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Alexandria, Virginia — The American South (Mid-Atlantic)
 

Retail in Alexandria

City of Alexandria Est. 1749

 
 
Retail in Alexandria Marker image. Click for full size.
By Devry Jones, March 30, 2018
1. Retail in Alexandria Marker
Inscription. The 500 block of King Street has long been associated with retail trade in Alexandria. In the late 18th century, Adam Lynn, Sr. owned the quarter-block at this corner of King and St. Asaph Streets, where he operated a small bake shop selling biscuits and breads. Upon his death in 1786, his holdings passed to his children and, with the cooperation of his sisters, Adam Lynn, Jr. built several homes and "tenements" on the two streets, providing the resources for him to become a major speculator in Alexandria real estate. Lynn earned his income as a silversmith, jeweler, watch and clockmaker, and his remarkable skills as an artisan were surpassed only by his business savvy and risk-taking during the early 1800s. This period was known as the "Era of Good Feelings," a time when Alexandria's economy prospered. When the "Panic of 1819" struck, Lynn was hit particularly hard and he ultimately lost all of his properties at public auction. However, Lynn's dedication to Alexandria never wavered, and he was an important participant in the political, military and religious activities of the City. Despite his setback, he remained a much-loved and respected member of the community until his death in 1835.

Jewish Alexandria
By the early 1850s, more than thirty Jewish families, most from Germany, had moved to Alexandria seeking dignity,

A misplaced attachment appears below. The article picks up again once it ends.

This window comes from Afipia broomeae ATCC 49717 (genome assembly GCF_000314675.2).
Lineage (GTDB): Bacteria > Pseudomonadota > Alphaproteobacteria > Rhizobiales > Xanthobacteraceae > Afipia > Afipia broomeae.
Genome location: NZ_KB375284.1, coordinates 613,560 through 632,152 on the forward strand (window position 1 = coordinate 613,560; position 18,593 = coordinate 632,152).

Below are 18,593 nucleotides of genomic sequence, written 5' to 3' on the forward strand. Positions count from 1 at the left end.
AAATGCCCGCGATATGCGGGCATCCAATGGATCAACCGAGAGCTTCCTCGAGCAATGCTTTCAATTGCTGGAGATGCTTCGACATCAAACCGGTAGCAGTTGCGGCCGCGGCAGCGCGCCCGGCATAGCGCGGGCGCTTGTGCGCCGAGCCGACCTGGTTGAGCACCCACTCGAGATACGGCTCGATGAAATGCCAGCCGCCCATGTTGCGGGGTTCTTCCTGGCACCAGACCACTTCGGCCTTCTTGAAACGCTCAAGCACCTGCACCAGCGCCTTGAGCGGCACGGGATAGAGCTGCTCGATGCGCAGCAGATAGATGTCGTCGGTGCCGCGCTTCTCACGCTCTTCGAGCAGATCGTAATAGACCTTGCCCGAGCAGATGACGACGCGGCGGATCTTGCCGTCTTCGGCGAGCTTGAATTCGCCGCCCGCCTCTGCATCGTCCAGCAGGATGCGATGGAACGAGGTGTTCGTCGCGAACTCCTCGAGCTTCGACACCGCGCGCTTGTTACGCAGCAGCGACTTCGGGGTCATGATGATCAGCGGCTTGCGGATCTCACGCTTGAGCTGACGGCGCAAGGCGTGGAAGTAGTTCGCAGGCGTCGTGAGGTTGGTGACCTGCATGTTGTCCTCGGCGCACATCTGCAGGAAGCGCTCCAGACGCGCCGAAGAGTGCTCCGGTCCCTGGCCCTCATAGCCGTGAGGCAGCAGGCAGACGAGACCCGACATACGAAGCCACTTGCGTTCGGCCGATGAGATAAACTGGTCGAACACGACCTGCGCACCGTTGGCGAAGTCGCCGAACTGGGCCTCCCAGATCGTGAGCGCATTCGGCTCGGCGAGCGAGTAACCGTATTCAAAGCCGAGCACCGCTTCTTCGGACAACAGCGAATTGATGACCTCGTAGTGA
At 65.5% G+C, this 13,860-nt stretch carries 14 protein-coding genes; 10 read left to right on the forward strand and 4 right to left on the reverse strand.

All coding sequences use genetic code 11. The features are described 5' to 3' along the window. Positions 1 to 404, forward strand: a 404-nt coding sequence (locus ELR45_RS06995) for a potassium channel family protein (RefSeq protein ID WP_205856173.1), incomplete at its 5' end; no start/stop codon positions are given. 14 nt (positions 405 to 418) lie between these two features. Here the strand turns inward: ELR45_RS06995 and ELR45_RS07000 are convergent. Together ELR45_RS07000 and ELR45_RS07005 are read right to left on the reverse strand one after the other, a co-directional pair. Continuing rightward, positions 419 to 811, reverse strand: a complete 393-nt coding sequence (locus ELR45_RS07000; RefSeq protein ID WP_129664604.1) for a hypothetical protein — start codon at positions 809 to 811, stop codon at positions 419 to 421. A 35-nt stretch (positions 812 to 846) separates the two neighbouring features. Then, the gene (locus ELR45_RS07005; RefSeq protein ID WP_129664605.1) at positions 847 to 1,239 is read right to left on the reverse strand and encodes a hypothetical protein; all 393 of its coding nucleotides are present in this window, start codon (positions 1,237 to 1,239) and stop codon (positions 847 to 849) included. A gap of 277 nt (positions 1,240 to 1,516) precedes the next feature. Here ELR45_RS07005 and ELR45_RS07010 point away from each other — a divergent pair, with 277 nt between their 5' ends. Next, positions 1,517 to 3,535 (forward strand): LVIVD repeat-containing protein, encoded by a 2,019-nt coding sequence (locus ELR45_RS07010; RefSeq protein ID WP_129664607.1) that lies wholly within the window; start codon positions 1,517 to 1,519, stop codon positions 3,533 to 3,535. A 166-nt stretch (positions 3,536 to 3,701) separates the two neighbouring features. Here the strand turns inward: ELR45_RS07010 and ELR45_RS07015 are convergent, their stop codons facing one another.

Retail in Alexandria Marker image. Click for full size.
By Devry Jones, March 30, 2018
2. Retail in Alexandria Marker
freedom and fortune in America. These new immigrants were all involved in the retail trade, selling clothing, shoes, dry goods and scrap in small shops and emporiums along King Street and its adjacent side streets. Within several years of migrating to Alexandria, the close-knit community had formed a Literary Society, Hebrew burial ground and two congregations for worship—one reform, one Orthodox. By 1871, a permanent temple was constructed in the 100 block of North Washington Street, and the newly hired Rabbi began delivering his sermons in English. Temple Beth El served Alexandria's Jewish community at this location for 84 years.

Among the many Jews who succeeded in Alexandria was Joseph Hayman (born Hait) and his descendants who maintained a 90-year retail dynasty in the city, starting out with a small variety shop at 188 North Royal Street and ending with Hayman's legendary store for ladies wear.
 
Erected by City of Alexandria.
 
Location. 38° 48.294′ N, 77° 2.763′ W. Marker is in Alexandria, Virginia. Marker is on King Street west of Saint Asaph Street, on the right when traveling east. Touch for map. Marker is at or near this postal address: 604 King Street, Alexandria VA 22314, United States of America.
 
Other nearby markers. At least 8 other markers are within walking distance of
Retail in Alexandria Marker image. Click for full size.
By Devry Jones, March 30, 2018
3. Retail in Alexandria Marker
this marker. George Washington in Alexandria (within shouting distance of this marker); Timberman Brothers (within shouting distance of this marker); Lee-Fendall House (within shouting distance of this marker); Franklin P. Backus Courthouse (within shouting distance of this marker); George Washington Memorial Parkway (about 300 feet away, measured in a direct line); The Alexandria Lyceum (about 300 feet away); Marshall House (about 400 feet away); Edgar Warfield (about 400 feet away). Touch for a list and map of all markers in Alexandria.
 
Categories. Churches & ReligionIndustry & Commerce
 
Retail in Alexandria Marker image. Click for full size.
By Devry Jones, March 30, 2018
4. Retail in Alexandria Marker
 
 
Credits. This page was last revised on April 2, 2018. This page originally submitted on March 31, 2018, by Devry Jones of Washington, District of Columbia. This page has been viewed 44 times since then. Photos:   1, 2, 3, 4. submitted on March 31, 2018, by Devry Jones of Washington, District of Columbia. • Bernard Fisher was the editor who published this page.
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